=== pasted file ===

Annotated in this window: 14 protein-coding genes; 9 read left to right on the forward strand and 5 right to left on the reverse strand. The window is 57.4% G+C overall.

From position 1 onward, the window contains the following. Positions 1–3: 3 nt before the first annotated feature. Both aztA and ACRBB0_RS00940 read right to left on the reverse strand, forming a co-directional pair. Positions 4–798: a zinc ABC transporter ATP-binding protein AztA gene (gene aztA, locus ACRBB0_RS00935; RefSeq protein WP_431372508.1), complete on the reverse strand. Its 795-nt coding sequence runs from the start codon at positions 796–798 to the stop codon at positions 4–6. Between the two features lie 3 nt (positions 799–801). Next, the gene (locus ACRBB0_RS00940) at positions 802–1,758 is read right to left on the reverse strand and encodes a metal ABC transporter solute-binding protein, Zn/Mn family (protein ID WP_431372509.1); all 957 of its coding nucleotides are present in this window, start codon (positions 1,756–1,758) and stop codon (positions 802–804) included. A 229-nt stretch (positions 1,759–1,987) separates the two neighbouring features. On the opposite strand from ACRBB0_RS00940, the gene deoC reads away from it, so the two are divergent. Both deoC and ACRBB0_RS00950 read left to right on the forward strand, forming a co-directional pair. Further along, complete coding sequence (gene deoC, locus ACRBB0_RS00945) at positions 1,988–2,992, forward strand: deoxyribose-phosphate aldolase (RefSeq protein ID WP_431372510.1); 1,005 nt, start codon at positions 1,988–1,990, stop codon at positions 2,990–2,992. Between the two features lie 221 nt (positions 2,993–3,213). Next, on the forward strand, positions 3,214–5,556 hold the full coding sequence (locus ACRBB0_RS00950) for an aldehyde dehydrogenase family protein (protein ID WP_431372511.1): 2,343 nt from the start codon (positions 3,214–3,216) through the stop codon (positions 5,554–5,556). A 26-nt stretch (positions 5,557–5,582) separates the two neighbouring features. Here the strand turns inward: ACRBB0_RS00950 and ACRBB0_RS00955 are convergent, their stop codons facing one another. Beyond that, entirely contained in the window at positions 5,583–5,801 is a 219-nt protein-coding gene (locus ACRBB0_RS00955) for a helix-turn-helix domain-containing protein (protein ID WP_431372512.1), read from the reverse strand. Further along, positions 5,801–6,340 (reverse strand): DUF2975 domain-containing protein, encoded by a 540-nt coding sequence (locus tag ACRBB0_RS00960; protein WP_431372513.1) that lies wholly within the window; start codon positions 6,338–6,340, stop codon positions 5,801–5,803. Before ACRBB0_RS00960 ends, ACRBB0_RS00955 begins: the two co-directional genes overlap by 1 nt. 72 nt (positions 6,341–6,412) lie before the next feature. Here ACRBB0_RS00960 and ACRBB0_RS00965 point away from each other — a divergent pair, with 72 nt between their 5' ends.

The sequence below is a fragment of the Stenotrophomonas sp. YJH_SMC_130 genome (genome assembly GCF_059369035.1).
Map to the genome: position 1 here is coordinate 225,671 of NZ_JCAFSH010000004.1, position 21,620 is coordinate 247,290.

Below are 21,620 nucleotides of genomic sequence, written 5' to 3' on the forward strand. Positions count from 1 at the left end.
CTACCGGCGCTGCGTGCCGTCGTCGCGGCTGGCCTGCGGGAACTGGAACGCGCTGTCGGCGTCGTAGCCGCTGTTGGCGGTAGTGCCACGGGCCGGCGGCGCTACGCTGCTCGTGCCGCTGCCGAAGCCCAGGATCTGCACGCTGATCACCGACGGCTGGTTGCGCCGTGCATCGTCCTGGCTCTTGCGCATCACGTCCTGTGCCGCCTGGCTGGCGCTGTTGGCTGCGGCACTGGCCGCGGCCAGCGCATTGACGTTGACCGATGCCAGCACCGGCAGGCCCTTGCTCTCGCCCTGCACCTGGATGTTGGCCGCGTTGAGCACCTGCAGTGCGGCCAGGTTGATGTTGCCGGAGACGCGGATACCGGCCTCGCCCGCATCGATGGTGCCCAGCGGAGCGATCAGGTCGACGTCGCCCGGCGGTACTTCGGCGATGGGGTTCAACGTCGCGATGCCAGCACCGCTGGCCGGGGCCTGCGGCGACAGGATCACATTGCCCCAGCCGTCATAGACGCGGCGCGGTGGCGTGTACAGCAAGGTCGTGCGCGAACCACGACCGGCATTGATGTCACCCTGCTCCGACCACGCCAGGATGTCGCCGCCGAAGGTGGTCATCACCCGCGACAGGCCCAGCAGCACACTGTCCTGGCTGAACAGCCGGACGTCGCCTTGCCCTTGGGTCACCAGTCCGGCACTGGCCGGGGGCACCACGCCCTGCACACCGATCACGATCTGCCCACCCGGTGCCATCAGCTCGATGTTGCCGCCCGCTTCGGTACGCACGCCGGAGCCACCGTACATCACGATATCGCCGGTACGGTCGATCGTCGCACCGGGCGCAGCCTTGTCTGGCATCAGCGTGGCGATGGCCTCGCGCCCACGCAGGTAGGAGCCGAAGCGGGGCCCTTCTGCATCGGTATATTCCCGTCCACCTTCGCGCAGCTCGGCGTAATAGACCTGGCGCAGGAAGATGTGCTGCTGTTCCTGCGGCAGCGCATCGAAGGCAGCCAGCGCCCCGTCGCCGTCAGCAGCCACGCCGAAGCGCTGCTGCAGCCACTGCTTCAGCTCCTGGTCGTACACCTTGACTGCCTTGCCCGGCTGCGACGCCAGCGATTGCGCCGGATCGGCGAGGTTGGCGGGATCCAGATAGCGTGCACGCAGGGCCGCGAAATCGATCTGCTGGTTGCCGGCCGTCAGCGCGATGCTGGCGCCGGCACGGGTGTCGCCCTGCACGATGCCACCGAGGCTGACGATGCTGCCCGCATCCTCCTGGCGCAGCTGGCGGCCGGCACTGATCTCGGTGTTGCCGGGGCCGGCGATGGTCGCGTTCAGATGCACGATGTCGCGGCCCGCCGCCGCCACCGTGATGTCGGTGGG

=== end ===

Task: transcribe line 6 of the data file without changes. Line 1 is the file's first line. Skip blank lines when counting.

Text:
CTACCGGCGCTGCGTGCCGTCGTCGCGGCTGGCCTGCGGGAACTGGAACGCGCTGTCGGCGTCGTAGCCGCTGTTGGCGGTAGTGCCACGGGCCGGCGGCGCTACGCTGCTCGTGCCGCTGCCGAAGCCCAGGATCTGCACGCTGATCACCGACGGCTGGTTGCGCCGTGCATCGTCCTGGCTCTTGCGCATCACGTCCTGTGCCGCCTGGCTGGCGCTGTTGGCTGCGGCACTGGCCGCGGCCAGCGCATTGACGTTGACCGATGCCAGCACCGGCAGGCCCTTGCTCTCGCCCTGCACCTGGATGTTGGCCGCGTTGAGCACCTGCAGTGCGGCCAGGTTGATGTTGCCGGAGACGCGGATACCGGCCTCGCCCGCATCGATGGTGCCCAGCGGAGCGATCAGGTCGACGTCGCCCGGCGGTACTTCGGCGATGGGGTTCAACGTCGCGATGCCAGCACCGCTGGCCGGGGCCTGCGGCGACAGGATCACATTGCCCCAGCCGTCATAGACGCGGCGCGGTGGCGTGTACAGCAAGGTCGTGCGCGAACCACGACCGGCATTGATGTCACCCTGCTCCGACCACGCCAGGATGTCGCCGCCGAAGGTGGTCATCACCCGCGACAGGCCCAGCAGCACACTGTCCTGGCTGAACAGCCGGACGTCGCCTTGCCCTTGGGTCACCAGTCCGGCACTGGCCGGGGGCACCACGCCCTGCACACCGATCACGATCTGCCCACCCGGTGCCATCAGCTCGATGTTGCCGCCCGCTTCGGTACGCACGCCGGAGCCACCGTACATCACGATATCGCCGGTACGGTCGATCGTCGCACCGGGCGCAGCCTTGTCTGGCATCAGCGTGGCGATGGCCTCGCGCCCACGCAGGTAGGAGCCGAAGCGGGGCCCTTCTGCATCGGTATATTCCCGTCCACCTTCGCGCAGCTCGGCGTAATAGACCTGGCGCAGGAAGATGTGCTGCTGTTCCTGCGGCAGCGCATCGAAGGCAGCCAGCGCCCCGTCGCCGTCAGCAGCCACGCCGAAGCGCTGCTGCAGCCACTGCTTCAGCTCCTGGTCGTACACCTTGACTGCCTTGCCCGGCTGCGACGCCAGCGATTGCGCCGGATCGGCGAGGTTGGCGGGATCCAGATAGCGTGCACGCAGGGCCGCGAAATCGATCTGCTGGTTGCCGGCCGTCAGCGCGATGCTGGCGCCGGCACGGGTGTCGCCCTGCACGATGCCACCGAGGCTGACGATGCTGCCCGCATCCTCCTGGCGCAGCTGGCGGCCGGCACTGATCTCGGTGTTGCCGGGGCCGGCGATGGTCGCGTTCAGATGCACGATGTCGCGGCCCGCCGCCGCCACCGTGATGTCGGTGGG